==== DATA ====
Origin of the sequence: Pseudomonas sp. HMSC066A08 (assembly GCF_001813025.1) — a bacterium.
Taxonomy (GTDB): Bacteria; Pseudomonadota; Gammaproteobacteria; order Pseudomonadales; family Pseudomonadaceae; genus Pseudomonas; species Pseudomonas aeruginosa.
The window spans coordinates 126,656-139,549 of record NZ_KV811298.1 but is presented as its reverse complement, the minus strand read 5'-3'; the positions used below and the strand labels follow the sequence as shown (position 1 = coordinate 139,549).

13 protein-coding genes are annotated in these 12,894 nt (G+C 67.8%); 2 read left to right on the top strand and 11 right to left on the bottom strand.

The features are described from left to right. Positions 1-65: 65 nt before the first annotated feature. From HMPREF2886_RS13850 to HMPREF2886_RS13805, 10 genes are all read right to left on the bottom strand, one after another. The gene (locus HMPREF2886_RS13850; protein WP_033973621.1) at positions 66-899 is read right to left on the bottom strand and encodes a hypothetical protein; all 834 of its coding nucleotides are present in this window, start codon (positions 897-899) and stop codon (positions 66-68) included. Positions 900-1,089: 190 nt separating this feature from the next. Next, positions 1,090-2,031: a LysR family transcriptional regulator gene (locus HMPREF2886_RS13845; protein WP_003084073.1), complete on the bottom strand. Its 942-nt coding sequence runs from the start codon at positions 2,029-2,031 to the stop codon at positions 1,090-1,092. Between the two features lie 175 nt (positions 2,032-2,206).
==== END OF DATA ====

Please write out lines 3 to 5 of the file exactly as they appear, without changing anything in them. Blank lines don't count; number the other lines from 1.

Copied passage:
The window spans coordinates 126,656-139,549 of record NZ_KV811298.1 but is presented as its reverse complement, the minus strand read 5'-3'; the positions used below and the strand labels follow the sequence as shown (position 1 = coordinate 139,549).

13 protein-coding genes are annotated in these 12,894 nt (G+C 67.8%); 2 read left to right on the top strand and 11 right to left on the bottom strand.

The features are described from left to right. Positions 1-65: 65 nt before the first annotated feature. From HMPREF2886_RS13850 to HMPREF2886_RS13805, 10 genes are all read right to left on the bottom strand, one after another. The gene (locus HMPREF2886_RS13850; protein WP_033973621.1) at positions 66-899 is read right to left on the bottom strand and encodes a hypothetical protein; all 834 of its coding nucleotides are present in this window, start codon (positions 897-899) and stop codon (positions 66-68) included. Positions 900-1,089: 190 nt separating this feature from the next. Next, positions 1,090-2,031: a LysR family transcriptional regulator gene (locus HMPREF2886_RS13845; protein WP_003084073.1), complete on the bottom strand. Its 942-nt coding sequence runs from the start codon at positions 2,029-2,031 to the stop codon at positions 1,090-1,092. Between the two features lie 175 nt (positions 2,032-2,206).